I love Curious George. I cuddled a plush Curious George to sleep for years and have spent many waking hours reading his stories.
Given that he is my oldest love, it shouldn’t have come as a surprise to me this morning to realize that Curious George’s values sit at the centre of my coaching style. This doesn’t mean guiding my clients to make really cool newspaper boats (and hats). It means inspiring people to find joy and courage through curiosity, laughter and kindness. Curious George did that everywhere he went, inspiring me as a child and as an adult.
I love paying it forward.
Parenting can be really hard. Parents are doing A LOT. We’re taking care of ourselves, our children, our jobs, our communities, our families, our houses… It’s a long list and every item is charged with responsibility and importance. No wonder parents feel stressed and overwhelmed so much of the time. All of these items – our children, our mortgage, job stresses, health challenges – seem fixed out of control, it can be easy to feel that we just need to wait until they’re over to feel more joy and less stress.
Yet, as Gilda Radner said, “It’s always something.”
When my husband and I started paying daycare fees for our oldest child we said, “Wow – that’s like a mortgage payment.” Nine years and two more children later, the end was in sight. We happily started planning what we might do with all these new-found dollars. Except, we hadn’t anticipated the kids’ sport-related costs…and school related costs…and clothing related costs (don’t get me started on shoes and boots) and the list goes on.
Parenting is a challenging time. Happily, Curious George holds a lot of the answers. Through Curious George, we learn the value of:
and most of all
Bringing more of these qualities into our lives is like sunshine and rain to flowers. We don’t have to wait until the hard parts are behind us. Practicing Curious George’s values increases their presence in our lives. The inspiring part for me is that we get more of these qualities simply by increasing our practice of them.
The key is designing the practices the work best for each person. This is the space that I’m excitedly building for myself. At the centre of my coaching business is helping people design the practices that will lead to the greatest positive impact for them.
I recently piloted a Kindness Challenge to see if a 5-minute daily Kindness activity would increase people’s well-being – as indicated by physical health, relationship satisfaction, negative stress and engagement. Early reports are showing a strong trend towards positive growth in every area. Anecdotally, people are reporting feeling kinder and experiencing more kindness – even a month after the Kindness Challenge ended. Given that it’s hard to feel kindness and stress at the same time, I believe if people are feeling more kindness than they are feeling less overwhelmed.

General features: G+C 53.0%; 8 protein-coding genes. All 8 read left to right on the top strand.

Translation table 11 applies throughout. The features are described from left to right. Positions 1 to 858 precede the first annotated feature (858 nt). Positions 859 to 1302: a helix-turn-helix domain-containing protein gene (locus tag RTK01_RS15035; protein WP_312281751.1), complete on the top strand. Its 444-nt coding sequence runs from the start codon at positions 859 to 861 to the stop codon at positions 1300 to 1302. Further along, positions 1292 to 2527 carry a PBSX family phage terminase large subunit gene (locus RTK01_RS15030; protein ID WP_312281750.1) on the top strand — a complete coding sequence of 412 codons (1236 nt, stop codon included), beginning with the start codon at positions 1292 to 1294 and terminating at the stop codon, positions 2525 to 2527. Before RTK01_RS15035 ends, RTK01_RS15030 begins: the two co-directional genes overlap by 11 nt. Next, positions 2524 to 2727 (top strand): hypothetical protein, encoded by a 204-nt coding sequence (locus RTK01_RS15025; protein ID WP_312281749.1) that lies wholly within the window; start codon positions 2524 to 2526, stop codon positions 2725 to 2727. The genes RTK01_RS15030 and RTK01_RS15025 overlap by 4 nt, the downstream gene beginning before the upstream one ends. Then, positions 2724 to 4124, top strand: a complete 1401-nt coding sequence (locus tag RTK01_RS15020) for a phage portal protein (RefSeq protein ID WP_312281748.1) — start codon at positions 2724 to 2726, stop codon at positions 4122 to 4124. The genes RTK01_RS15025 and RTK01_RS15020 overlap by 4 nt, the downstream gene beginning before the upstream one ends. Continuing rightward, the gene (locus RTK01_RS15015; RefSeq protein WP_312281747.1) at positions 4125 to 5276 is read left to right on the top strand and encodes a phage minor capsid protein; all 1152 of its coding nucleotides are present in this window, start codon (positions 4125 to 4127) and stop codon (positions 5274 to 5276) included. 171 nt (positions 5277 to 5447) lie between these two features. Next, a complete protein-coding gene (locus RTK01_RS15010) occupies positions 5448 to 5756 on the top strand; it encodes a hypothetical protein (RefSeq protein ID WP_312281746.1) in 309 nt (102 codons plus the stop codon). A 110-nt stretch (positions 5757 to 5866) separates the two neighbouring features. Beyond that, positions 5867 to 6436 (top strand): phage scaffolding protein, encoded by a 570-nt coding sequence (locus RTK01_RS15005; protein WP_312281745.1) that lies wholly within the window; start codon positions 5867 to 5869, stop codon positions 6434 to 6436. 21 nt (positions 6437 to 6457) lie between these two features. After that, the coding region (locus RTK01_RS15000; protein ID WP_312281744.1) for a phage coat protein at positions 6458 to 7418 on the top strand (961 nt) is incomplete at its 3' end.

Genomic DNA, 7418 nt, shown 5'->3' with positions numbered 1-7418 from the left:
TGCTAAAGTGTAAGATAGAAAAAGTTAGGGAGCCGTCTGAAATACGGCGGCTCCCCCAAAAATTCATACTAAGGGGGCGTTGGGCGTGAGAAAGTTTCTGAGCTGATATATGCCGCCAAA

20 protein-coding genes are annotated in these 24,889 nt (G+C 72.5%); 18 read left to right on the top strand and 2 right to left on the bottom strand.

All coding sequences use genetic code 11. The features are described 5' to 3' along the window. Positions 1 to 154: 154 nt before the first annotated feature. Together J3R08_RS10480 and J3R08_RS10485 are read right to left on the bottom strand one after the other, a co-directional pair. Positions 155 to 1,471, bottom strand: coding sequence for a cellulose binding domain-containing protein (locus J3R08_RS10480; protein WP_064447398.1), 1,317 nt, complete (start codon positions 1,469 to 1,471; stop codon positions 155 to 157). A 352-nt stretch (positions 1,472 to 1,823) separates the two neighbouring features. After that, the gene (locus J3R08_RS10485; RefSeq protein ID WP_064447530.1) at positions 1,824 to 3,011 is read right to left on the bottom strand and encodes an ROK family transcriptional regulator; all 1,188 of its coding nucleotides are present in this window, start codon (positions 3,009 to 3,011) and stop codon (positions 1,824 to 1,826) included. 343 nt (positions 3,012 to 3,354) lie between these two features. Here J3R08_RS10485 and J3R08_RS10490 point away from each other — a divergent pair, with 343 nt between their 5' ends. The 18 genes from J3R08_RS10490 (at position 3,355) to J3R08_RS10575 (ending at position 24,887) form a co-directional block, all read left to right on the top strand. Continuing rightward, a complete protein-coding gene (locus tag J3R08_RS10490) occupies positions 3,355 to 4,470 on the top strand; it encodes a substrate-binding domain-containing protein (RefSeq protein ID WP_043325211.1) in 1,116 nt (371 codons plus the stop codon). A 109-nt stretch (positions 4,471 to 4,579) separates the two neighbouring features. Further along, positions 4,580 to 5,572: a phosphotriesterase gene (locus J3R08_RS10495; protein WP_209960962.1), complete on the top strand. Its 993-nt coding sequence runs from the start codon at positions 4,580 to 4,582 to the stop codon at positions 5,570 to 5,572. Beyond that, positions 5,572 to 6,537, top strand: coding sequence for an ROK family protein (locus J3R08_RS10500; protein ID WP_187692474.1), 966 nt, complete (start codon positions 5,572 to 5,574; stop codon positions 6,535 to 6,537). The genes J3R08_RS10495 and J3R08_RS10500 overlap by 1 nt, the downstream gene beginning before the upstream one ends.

This framework – focusing on elements that don’t coexist well together can be an effective way of making changes. It means focusing on positive practices versus eliminating negative practices.
Here’s what we get if we practice Curious George’s values:
More Kindness = less Stress
More Laughter = less Stress
More Courage = less Fear
More Curiosity = less Fear
Curious George isn’t perfect – he gets into a fair amount of trouble and makes numerous mistakes (although really, didn’t the room full of suds look like so much fun?). When people forgive Curious George, it isn’t because of his pledges to reduce his mischievous antics. It’s because people value the positive aspects of what Curious George offers. He makes Jenny laugh, he bravely saves the ostrich and he’s so creative and fun.
I believe many parents and their children will benefit from more kindness, laughter, courage and curiosity and less stress and fear. It brings me joy to help parents design practices to increase these experiences. Curious George would be proud. Maybe he would even share his medal.